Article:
The number of doctoral programs internationally has increased; over 225 programs are now offered wihin 26 countries. The graduaes of these programs are generating nursing science. Yet, the extent to which this increased body of scientific work, being reported in an ever-expanding number of journals, is having a positive impact in improving the health of the people is less clear. Yet, one notes that far less attention is being devoted to deliberately bring to bear the science produced to the level of the individual nurse who can make use of it in patient care. I would submit that the concern before us is lack of a recognition that application of science to practice does not happen by itself, and that unless deliberate strategies are developed, there will be a gap between scientific knowledge and its application to practice.

A gap exists between the production of knowledge and its application. This matter of a gap has been addressed from time to time, and with varying vigor in different disciplines. A few decades ago it was estimated that there was a lag of 40-50 years between knowledge discovery and its application. More recently, knowledgeable observers estimate the lag to have decreased to about 15 years. In nursing specifically, we know a lag exists, but its dimension has not been quantified. Given the compelling health problems within our societies, can we afford any lag at all? I think not. The purpose of this paper is to review research utilization models and projects based on them, address the role of institutions in utilizing scientific knowledge in practice, describe the uses of research in public policies, ending with recommendations addressed to various sectors.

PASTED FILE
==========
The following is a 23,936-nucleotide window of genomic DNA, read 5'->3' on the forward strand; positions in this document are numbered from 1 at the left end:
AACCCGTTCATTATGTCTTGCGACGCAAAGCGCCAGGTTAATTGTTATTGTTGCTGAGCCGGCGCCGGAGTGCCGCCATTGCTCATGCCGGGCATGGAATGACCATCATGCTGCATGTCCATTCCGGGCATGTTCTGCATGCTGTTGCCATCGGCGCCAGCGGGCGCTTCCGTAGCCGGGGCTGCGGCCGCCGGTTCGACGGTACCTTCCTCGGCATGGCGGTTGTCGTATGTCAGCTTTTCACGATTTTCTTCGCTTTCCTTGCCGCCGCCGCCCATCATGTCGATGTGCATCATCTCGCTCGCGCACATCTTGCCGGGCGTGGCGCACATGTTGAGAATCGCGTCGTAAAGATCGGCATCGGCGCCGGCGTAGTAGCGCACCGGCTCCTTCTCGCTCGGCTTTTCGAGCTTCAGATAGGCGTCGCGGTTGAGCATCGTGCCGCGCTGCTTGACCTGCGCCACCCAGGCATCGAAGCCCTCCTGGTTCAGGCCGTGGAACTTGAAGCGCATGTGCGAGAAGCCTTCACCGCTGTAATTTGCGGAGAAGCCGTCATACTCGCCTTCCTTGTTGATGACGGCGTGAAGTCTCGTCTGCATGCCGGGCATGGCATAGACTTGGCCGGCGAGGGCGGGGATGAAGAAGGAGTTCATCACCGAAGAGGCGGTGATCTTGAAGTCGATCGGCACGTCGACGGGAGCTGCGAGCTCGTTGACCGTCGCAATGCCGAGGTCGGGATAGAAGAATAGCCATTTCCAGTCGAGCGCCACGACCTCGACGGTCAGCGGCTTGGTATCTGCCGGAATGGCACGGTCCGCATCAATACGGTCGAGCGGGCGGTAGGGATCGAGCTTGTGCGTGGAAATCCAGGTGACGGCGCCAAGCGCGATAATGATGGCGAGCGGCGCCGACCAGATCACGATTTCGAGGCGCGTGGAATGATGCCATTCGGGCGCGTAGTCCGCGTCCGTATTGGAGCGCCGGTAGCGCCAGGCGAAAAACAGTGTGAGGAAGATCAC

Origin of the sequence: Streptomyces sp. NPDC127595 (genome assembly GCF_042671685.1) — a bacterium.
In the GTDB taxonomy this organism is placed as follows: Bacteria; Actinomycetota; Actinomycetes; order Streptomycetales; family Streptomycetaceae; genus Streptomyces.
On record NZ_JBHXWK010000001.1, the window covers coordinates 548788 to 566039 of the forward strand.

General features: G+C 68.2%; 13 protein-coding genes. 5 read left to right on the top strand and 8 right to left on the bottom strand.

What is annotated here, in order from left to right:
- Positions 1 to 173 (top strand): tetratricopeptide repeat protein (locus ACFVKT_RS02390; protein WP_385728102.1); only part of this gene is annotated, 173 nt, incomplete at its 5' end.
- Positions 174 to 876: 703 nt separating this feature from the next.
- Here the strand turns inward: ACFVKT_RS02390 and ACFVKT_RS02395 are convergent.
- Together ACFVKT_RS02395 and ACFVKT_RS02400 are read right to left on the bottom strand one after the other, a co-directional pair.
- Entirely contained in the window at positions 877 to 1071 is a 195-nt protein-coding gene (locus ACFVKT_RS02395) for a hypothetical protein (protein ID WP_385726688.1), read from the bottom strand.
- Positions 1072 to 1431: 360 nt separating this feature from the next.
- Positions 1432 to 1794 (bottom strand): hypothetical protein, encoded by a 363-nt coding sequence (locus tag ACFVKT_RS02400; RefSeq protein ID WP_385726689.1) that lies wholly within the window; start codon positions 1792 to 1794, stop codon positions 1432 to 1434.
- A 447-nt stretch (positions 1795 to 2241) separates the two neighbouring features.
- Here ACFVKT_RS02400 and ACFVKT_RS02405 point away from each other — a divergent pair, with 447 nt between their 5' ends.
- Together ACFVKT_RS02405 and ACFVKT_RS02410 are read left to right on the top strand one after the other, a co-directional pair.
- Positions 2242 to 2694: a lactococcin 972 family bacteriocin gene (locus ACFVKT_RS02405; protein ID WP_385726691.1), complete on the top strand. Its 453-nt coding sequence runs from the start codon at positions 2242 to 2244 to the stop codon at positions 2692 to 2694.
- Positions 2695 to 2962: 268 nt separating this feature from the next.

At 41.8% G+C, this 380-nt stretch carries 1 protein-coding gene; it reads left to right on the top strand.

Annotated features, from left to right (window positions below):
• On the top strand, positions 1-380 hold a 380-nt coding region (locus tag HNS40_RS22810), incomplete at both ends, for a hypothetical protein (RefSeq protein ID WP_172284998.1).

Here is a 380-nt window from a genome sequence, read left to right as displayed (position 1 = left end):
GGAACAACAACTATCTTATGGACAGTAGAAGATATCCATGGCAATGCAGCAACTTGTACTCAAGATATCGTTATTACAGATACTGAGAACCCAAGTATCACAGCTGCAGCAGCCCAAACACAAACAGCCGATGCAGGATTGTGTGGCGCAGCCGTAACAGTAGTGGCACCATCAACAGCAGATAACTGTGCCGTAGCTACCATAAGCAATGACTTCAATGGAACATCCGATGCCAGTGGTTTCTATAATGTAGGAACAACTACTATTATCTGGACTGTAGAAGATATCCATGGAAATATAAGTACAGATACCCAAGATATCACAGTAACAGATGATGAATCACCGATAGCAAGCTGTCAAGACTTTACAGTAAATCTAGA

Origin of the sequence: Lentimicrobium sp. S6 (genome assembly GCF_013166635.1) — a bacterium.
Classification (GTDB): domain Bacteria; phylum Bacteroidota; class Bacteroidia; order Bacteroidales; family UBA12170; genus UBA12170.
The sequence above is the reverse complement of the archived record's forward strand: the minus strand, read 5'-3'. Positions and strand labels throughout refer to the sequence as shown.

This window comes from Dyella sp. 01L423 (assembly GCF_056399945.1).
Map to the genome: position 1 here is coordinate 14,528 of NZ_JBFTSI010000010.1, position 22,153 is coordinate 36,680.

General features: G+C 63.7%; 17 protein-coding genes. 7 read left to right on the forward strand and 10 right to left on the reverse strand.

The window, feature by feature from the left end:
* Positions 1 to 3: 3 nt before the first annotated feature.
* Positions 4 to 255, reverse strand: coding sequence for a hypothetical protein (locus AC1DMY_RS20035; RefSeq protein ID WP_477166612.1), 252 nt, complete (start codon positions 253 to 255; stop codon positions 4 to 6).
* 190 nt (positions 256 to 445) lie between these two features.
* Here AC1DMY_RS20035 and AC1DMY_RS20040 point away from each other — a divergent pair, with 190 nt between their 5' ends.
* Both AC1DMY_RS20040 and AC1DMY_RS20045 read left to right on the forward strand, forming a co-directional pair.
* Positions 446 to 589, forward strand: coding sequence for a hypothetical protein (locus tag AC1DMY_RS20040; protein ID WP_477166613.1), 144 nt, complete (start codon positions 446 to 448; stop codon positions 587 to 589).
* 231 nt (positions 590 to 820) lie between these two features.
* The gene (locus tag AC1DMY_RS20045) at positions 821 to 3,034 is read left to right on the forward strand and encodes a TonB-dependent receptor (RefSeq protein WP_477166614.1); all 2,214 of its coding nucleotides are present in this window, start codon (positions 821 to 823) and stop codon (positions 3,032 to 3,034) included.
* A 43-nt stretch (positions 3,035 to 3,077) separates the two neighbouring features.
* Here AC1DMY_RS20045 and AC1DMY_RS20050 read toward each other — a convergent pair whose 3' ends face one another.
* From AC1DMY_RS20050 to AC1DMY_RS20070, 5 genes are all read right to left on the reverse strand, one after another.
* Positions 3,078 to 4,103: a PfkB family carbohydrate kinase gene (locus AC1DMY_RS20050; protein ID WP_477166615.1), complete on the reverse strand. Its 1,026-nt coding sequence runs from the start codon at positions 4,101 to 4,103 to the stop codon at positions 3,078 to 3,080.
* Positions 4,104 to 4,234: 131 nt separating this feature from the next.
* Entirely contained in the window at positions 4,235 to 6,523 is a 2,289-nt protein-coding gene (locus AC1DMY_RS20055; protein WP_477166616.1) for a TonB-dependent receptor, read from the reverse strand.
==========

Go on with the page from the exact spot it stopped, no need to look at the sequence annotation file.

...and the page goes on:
RESEARCH UTILIZATION MODELS

Starting in the seventies, research utilization has received much attention, and has been the subject of a number of major federally funded projects; some of these projects continue to the present in some evolved form. These research utilization projects each represent somewhat different approaches to bringing to bear research on the practice setting. They view research utilization as the last step in the research process, involving the steps of dissemination, evaluation, translation, adaptation, trial of innovation in relevant settings, diffusion and adoption. The models these projects utilize seem to place varying degrees of emphases on the characteristics and responsibilities of individual nurses vis-à-vis organizations and what their attributes need to be to bring about research utilization; they also concern themselves with characteristics of innovations that influence the likelihood of their adoption.

The projects reviewed below followed the seminal work by Ketefian in the early 1970s which demonstrated that research had hardly any impact on practice(2), and where she discussed the issues in translation of scientific knowledge(3).